Love in avebury

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To provide you with the best experience, cookies are used on this site. Find out more here. To build your own Itinerary, click to add an item to your Itinerary basket. Try Avebury. Standing beside cool ancient stone, looking up at a block of rock upended from the earth and stood on end by prehistoric man is a mesmerising experience.

Even better, though, if you can touch it. Hug it even. Here people have been living right inside the circle for millennia — and there is even a pub, the Red Lion, sitting surrounded by the stones. The circle here is far larger, the complex of stones far more sprawling. And to touch. The centre of it all is right outside that pub, where a cluster of megaliths stands in a field shared with sheep — and possibly a pagan group or two, lost in quiet reverie.

Sitting here for a selfie is practically compulsory. The landscape here is beckoning you outwards, away from the well-known stone circle and out into a prehistoric complex of sacred sites. The Sanctuary is just one of the ancient wonders a walk around this area yields, and a stroll down the Avenue between the stones is the best way to start. This was most likely a burial site, but as with most prehistoric sites, its story remains shrouded in ancient mystery and supposition. West Kennet Long Barrow was built around 5, years ago and was in use for around 1, years.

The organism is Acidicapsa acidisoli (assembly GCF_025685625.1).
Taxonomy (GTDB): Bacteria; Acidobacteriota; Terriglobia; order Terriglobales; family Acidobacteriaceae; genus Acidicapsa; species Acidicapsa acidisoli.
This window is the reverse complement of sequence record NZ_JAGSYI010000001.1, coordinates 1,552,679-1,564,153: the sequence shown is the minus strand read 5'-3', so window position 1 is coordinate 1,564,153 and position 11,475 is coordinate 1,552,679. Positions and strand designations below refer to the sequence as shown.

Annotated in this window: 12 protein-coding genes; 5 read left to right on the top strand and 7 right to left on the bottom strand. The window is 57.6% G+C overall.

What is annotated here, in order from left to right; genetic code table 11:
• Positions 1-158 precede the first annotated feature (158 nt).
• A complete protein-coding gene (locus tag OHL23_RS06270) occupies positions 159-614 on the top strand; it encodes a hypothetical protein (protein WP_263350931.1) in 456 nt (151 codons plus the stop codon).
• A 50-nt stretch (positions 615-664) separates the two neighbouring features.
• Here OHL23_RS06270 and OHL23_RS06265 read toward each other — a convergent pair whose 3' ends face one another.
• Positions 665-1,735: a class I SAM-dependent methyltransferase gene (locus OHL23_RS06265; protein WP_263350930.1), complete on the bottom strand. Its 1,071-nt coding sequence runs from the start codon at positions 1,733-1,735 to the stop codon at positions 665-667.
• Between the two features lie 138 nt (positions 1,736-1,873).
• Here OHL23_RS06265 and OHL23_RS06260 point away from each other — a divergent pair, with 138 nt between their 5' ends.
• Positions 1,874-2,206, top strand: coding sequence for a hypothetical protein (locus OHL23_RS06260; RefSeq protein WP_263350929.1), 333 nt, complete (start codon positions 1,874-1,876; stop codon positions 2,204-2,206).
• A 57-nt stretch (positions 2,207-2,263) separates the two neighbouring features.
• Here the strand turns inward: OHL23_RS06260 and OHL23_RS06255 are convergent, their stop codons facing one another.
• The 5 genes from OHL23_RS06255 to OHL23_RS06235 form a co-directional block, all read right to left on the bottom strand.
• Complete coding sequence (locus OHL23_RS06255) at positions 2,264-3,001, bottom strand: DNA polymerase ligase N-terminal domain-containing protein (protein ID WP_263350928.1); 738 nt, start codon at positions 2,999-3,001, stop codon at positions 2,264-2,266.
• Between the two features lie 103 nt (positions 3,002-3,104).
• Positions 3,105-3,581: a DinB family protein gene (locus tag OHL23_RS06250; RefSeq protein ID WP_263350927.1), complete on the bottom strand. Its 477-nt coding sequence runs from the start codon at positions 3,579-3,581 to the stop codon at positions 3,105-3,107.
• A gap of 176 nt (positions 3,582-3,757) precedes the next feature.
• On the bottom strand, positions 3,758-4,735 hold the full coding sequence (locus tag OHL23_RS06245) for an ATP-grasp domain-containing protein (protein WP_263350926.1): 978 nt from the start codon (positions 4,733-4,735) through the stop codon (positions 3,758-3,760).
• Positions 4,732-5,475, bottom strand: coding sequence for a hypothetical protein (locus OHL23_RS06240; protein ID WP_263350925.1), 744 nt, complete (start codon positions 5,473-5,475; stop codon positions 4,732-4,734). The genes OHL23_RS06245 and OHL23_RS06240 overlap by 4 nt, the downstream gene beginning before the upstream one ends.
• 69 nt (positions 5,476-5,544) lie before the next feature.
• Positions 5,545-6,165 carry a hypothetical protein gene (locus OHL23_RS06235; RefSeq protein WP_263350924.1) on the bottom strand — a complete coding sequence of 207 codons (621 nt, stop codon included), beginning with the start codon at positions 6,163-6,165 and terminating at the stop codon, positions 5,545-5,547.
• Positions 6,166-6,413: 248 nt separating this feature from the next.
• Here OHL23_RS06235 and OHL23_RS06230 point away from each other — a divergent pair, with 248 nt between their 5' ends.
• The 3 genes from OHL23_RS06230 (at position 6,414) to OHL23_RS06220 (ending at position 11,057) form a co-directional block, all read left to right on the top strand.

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Large sarsen stones stand sentry over the entrance but pass behind this curtain of rock and you can delve into a metre 42ft passage divided into chambers. Few people venture far into the darkness — and few places on the Great West Way are as memorably atmospheric. Or as spooky. This cone-like mound stands amid rolling emerald fields like a beacon alerting us to all that we do not know.

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Because nobody has a clue why people in around BC decided to build an earthen mound roughly the same height and volume as one of the smaller Egyptian pyramids. No burial remains have been found here. So what on earth was it for? Your guess is as good as ours.

All that we do know can be found in the Alexander Keiller Museum, back in the village of Avebury. The Stables Gallery here is home to one of the most important archaeological collections in Europe, while the Barn Gallery is a 17th-century threshing barn turned interactive exploration of the stones. Poke around the displays of Neolithic pottery, flint knives and arrowhe, and animal skeletons over 5, years old and make your own mind up about how all this came to be here.

The mystery lives on. Avebury is managed by the National Trust and is open throughout daylight hours, every day of the year. It is free to enter. By car : Avebury is just off the A4, a minute drive from Marlborough. The post code is SN8 1RF. There is a charge for parking free for English Heritage and National Trust members. There are bike racks near the Barn Gallery.

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Love in avebury

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The Romance of the Stones: Avebury and Beyond